Because I went to theater school, you'll have to forgive me for, on occasion, drafting incredibly pretentious sentences. Here is one of them: there is a Pinter play I think about from time to time. It is about a woman who has sleeping sickness (made famous by Oliver Sacks's novel and the devastating movie adaption, Awakenings) and wakes up after thirty years in bed.
In this play, the middle-aged woman is out of touch and child-like. Everyone around her wonders what to do. There isn't much TO do, as it turns out. She was stuck for so long, as the doctor describes, in a kind of remote world of semi-awareness, "like a kind of Alaska."
In my first months of getting sober, I felt like an alien who was dropped onto earth with a vague recollection of what he had been taught about humans. I had all sorts of questions that I nagged sober people about. I still often feel out of place, like I am reclaiming lost time.
After the meeting, I talked with a friend of mine who is newly sober, too, after doing drugs and drinking for more years than I've been alive. On our snowy walk to the train, we caught up on sober community news and he showed me the latest grandbaby photos.
This guy, by the way, gets up crazy early each morning, meditates, reads sober literature, calls another person in recovery, hits a meeting a day, sponsors people AND has a family and two jobs. His recovery is as inspiring as it is intimidating. He is a good friend.
Because my friend has seen some shit and thus wouldn't judge me, I told him that I've considered drinking again lately - just to try it. Now that I have all this knowledge under my belt about how bad things could get, well, how bad could it get again?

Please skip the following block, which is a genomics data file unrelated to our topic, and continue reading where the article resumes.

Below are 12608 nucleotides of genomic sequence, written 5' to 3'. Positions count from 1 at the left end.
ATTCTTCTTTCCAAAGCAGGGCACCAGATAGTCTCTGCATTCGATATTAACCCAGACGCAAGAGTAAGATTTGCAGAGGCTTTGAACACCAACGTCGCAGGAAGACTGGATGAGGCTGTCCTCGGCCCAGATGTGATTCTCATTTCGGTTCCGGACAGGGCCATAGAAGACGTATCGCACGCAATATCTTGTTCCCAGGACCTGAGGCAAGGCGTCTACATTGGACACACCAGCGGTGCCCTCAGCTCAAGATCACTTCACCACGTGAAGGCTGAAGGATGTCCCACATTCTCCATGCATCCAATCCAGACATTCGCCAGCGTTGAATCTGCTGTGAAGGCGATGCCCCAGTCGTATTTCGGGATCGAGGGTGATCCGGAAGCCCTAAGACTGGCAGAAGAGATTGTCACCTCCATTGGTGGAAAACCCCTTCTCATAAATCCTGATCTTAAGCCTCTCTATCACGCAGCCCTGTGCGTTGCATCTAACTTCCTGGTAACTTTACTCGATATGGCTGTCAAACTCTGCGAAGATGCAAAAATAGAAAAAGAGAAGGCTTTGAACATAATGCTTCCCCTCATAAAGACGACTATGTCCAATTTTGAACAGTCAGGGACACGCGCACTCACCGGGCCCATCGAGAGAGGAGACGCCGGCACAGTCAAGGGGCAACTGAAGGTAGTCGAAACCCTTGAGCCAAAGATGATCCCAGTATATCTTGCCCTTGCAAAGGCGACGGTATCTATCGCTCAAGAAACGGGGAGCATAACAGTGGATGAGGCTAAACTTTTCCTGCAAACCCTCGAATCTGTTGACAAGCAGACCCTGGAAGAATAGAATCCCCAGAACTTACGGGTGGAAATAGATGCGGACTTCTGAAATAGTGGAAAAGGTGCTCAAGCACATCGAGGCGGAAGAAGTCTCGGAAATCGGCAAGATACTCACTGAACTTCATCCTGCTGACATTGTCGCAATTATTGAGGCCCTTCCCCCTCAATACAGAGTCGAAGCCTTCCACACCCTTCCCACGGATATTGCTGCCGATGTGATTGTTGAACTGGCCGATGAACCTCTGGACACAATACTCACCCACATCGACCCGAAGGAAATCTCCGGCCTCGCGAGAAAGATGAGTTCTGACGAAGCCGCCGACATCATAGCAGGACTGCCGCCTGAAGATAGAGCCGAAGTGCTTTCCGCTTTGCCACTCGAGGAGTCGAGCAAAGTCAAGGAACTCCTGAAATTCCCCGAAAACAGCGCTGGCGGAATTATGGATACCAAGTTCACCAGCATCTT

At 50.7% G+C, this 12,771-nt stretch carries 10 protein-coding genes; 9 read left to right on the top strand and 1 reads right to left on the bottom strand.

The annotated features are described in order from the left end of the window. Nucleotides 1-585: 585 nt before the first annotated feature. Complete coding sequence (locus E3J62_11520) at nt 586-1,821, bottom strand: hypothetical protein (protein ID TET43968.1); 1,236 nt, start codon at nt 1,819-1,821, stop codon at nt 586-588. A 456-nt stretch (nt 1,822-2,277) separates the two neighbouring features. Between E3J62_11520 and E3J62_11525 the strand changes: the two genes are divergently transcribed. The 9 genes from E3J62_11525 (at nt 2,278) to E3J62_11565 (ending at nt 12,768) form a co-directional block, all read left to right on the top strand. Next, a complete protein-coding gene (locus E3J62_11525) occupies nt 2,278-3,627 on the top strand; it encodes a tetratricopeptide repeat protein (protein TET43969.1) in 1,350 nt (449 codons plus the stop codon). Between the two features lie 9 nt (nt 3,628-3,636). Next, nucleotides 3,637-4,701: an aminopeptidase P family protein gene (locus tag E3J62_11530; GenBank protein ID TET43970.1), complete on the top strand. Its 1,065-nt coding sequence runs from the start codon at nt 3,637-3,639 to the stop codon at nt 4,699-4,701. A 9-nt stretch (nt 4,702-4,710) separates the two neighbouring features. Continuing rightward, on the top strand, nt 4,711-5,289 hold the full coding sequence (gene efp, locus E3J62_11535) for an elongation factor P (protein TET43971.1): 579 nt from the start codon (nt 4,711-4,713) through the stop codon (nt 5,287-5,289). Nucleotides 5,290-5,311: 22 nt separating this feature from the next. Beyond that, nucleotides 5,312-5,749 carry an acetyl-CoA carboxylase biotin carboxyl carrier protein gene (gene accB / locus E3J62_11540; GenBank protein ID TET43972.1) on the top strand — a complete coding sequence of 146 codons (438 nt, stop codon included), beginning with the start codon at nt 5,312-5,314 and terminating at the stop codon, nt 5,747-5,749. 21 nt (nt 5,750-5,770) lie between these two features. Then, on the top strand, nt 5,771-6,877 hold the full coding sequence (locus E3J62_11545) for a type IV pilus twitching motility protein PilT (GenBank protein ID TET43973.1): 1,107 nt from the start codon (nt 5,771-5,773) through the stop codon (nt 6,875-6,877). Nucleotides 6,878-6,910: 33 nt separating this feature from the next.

My friend patiently explained, just as I do when people say risky shit to me, that if he had a drink, it would be all over for him. He would have a drink to loosen himself up, inevitably do some drugs, and then be gone for a week.
His weekend bender would lengthen into a week or two. He'd very quickly lose his job, his sober friends and responsibilities, and worst - his family.
With one drink, he would begin the slow, fatal fall leading all the way down into the chasm that he had to crawl out of to earn the trust of his family back, secure a job, build a new life for himself. So why even try? Why experiment any further?
As the train pulled up to my stop, we said our goodbyes. I stepped out into the snow. The train pulled away and I slid along the icy wooden planks of the platform so hard and fast, I wasn't even able to catch myself. I slid into a splits and fell over, leg dangling off over the tracks.
In the past, when I drank and woke up with bruises the next day, I'd jokingly say to friends, "Hope these were from something fun!" Presently, I was lying in the snow, stone sober, with a throbbing knee. I'd briefly considered self-destruction and the universe felled me.
Was this part of the spiritual experience I'd heard so much about? No, it's April in Chicago and it always snows. Lying there, prone, I flexed my knee and foot. No major damage.
In the dark, in the midst of big, cartoonish snowflakes, the familiar platform was transformed by the orange lamps reflecting on the treacherous, icy pools in between the wooden planks. Unusually, no one had gotten off at my stop. No one was coming up the steps or going down them. No one had seen me fall.
Over and over again, I learn from my friends in recovery that no matter how many meetings you go to, how many books you read, how many wise inspirational quotes you write down, how badly your loved ones want you to get better, you have to want to be sober. Only you can save you.
You lucky idiot, I thought. All around me, the snowflakes swirled.